Tuesday, February 10, 2009

911 calls: Better a matter of journalism ethics than state legislation

As the bill to ban public airing of 911 calls in Kentucky heads for passage in the state Senate, perhaps today, it gets national notice from Princeton native Al Tompkins, group leader for broadcast and online journalism at The Poynter Institute and a member of the Kentucky Journalism Hall of Fame. "It's a bad idea," Tompkins says, and explains why. But he also takes the topic beyond the legislative and legal realms into the ethical, where we think it belongs.

First, the reasons it's a bad idea, with links to examples: Airing 911 calls can "provide important insight into criminal cases;" show how dispatchers give bad directions, make these and other errors and ignore repeated calls; and reveal how people abuse the service. "It is nowhere near as effective if we do not have actual access to the 911 calls," Tompkins says of the last example, and it can also apply to his earlier ones.

Supporters of the bill say they're motivated by compassion for victims and their privacy. Those are factors journalists should consider before broadcasting 911 calls or posting them on Web sites, Tompkins writes in today's "Al's Morning Meeting" on the Poynter site: "One reason we may be seeing this kind of legislative blowback is because of the misconception that journalists only use 911 calls to make stories more sensational. My Poynter colleague Bob Steele and I wrote ethical guidelines for when and how to use 911 calls on the air and online."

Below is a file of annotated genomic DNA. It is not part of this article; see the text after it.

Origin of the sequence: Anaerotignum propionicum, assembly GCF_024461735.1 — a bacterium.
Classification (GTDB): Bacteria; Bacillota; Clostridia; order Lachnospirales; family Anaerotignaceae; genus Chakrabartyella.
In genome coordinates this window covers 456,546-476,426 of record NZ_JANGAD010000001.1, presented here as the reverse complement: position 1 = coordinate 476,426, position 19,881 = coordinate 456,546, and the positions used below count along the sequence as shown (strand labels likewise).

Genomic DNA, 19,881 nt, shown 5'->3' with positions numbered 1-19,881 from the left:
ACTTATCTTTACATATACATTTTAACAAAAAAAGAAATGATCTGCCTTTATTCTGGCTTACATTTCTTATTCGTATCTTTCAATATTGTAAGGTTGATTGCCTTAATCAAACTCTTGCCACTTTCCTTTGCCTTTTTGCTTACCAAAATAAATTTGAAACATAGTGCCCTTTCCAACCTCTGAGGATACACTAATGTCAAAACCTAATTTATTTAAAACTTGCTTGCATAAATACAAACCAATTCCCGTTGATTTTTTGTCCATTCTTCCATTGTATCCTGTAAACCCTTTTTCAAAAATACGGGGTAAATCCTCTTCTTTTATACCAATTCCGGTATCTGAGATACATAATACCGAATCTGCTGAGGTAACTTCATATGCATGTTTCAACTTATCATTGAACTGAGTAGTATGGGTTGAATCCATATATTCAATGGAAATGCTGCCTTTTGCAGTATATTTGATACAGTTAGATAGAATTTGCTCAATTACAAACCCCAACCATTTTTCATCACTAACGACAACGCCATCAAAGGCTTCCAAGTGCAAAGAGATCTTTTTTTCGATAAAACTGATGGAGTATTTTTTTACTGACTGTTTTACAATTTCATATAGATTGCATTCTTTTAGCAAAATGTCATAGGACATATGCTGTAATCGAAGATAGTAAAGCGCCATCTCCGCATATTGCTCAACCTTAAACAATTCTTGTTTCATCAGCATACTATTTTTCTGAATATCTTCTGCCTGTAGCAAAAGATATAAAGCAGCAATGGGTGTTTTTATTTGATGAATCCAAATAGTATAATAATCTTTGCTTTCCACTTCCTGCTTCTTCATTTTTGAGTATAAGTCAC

That process starts with questions: "Does using the call help better tell the story in a way that is not sensational? Can the 911 tape illuminate broader issues about the 911 system and its effectiveness? Can using the tape help critically examine the 911 system or help illustrate how effectively the system works? Other concerns include the age, mental capacity, community prominence and situational stress of the caller, and the potential impact on the caller and family." Tompkins and Steele offer many other questions and considerations. For their full set of guidelines, click here. A click on that link could help you make a better decision -- and perhaps, if this bill fails, avoid providing ammunition for similar measures in the future.

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